Leaving your dog in the hands of another while you’re heading out of town is the ultimate trust exercise. All dog owners want the best for their pup, which is why you only look for the best dog boarding facility in the Boston area. If you haven’t yet boarded your dog in a boarding facility, here are a few things you should look for when trying to decide which is best for you and your dog. Space. Take a walk around the grounds of the boarding facility and get a feel for the amount of outdoor space your dog will have access to. Some boarding facilities only allow dogs to have a 6×6 outdoor plot that’s sectioned away from other dogs. Although this is a standard at most dog kennels, Canine College also has a large play pen where dogs can be social! Affordability. The longer your vacation without your pup, the more you will end up paying for your dog to be lodged at a boarding facility. However, this doesn’t mean that you need to be paying top dollar. Be sure to compare rates before you make a decision to make a reservation. At Canine College, our pet boarding rates are less expensive than those located within the city of Boston. Holbrook is located just outside the city, which means more space for your dog and more money in your pocket. Cleanliness. First impressions are everything, so if you notice that the pet boarding facility you’ve chosen isn’t as nice as it looked from the pictures online, then perhaps it’s time to go with option two. At Canine College, our pet boarding...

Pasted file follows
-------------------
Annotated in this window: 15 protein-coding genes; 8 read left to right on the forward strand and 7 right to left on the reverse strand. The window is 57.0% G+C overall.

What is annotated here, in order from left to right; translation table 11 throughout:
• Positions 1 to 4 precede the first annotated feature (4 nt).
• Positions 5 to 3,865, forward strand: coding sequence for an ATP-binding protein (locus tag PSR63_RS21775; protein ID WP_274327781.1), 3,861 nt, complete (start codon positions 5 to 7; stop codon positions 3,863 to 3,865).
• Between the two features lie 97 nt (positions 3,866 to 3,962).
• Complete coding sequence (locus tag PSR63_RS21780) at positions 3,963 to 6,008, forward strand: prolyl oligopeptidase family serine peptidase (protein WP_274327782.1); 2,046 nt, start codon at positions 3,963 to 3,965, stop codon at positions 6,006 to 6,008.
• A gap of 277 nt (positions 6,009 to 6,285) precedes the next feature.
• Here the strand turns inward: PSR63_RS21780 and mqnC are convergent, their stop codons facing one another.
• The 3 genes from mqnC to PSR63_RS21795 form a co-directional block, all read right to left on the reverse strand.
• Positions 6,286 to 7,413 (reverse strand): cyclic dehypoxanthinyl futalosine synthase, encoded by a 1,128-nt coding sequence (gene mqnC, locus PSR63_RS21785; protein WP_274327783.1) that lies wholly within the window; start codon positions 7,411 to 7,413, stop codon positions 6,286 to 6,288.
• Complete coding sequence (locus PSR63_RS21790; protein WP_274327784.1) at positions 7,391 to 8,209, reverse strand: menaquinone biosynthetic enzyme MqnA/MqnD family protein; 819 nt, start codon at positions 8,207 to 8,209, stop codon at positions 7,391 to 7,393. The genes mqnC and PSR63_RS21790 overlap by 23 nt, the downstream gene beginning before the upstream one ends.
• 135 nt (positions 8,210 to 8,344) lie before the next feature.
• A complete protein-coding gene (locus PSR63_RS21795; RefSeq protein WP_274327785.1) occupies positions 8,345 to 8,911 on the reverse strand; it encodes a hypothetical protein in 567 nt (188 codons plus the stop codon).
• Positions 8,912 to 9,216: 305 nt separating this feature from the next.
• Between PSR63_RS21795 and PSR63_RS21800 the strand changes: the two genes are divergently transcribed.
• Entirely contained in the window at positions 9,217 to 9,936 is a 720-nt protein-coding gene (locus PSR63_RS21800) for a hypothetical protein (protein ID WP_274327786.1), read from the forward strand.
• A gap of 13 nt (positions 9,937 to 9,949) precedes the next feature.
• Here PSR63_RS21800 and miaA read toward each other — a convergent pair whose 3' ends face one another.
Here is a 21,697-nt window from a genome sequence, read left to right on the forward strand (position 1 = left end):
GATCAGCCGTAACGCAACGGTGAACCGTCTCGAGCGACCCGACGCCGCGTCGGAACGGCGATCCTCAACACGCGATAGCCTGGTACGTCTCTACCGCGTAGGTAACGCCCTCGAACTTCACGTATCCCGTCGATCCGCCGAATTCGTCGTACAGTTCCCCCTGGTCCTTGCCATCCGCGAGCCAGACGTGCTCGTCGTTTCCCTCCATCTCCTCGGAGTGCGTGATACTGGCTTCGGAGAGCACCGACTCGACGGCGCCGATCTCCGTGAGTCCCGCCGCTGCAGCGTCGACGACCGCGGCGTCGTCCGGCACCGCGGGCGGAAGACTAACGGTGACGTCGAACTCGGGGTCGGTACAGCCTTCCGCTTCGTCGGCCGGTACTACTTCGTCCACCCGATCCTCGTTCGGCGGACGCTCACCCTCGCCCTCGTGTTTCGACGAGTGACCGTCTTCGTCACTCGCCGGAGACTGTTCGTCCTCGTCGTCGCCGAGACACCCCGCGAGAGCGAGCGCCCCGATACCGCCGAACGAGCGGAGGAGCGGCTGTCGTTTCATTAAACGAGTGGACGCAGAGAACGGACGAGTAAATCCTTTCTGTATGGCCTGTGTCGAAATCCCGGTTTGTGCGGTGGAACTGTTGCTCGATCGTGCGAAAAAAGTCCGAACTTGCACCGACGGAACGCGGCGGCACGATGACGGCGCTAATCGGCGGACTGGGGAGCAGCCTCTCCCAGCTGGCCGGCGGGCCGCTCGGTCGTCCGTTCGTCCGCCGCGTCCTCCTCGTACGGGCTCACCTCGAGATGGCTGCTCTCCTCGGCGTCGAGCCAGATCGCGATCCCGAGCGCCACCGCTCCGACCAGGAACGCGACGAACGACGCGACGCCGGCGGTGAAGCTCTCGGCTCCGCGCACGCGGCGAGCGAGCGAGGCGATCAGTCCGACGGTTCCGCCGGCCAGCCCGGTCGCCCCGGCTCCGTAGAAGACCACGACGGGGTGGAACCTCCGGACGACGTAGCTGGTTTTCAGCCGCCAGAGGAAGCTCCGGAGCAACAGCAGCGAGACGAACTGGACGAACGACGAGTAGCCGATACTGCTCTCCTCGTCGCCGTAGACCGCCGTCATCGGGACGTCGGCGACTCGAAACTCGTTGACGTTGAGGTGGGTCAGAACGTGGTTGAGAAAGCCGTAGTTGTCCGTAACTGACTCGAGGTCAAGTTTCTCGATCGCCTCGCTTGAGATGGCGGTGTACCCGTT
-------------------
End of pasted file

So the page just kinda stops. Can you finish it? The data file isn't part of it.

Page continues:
Every dog owner at some point in their life asks themselves whether or not their dog is too aggressive. In this day and age where dogs of almost all breeds are getting a bad reputation, it’s tough to make the call as to whether the actions of your dog warrant training and special attention. Of course, we all want to be good upstanding citizens (while having an upstanding dog), so it’s important to try and catch any aggressive behavior before it gets worse. At Canine College, our expert dog trainers have decades of experience pinpointing aggressive behavior. In general, we encourage dog owners to watch out for the following behavior cues: Becoming very still and rigid in new situations of when introduced to new people/pets Guttural bark that sounds threatening or stops other dogs in their tracks Being territorial by lunging forward or charging at the person or another animal (but with no contact) Using their mouth to control another animal or person without making puncture wounds Performing a “muzzle punch” — which is when your dog “punches” a person or other pet with their nose Growling, snarling or barking repeatedly Showing teeth or snapping at strangers, family members or other pets. Quick nip that leaves no mark or a bite that tears the skin A bite anywhere on the body the causes a bruise or a puncture wound Repeated bites or nips that either cause bruising or puncture wounds anywhere on the body Bite, grip and shake without any sign of letting go Things to Keep in Mind It’s important to note that not all of these actions...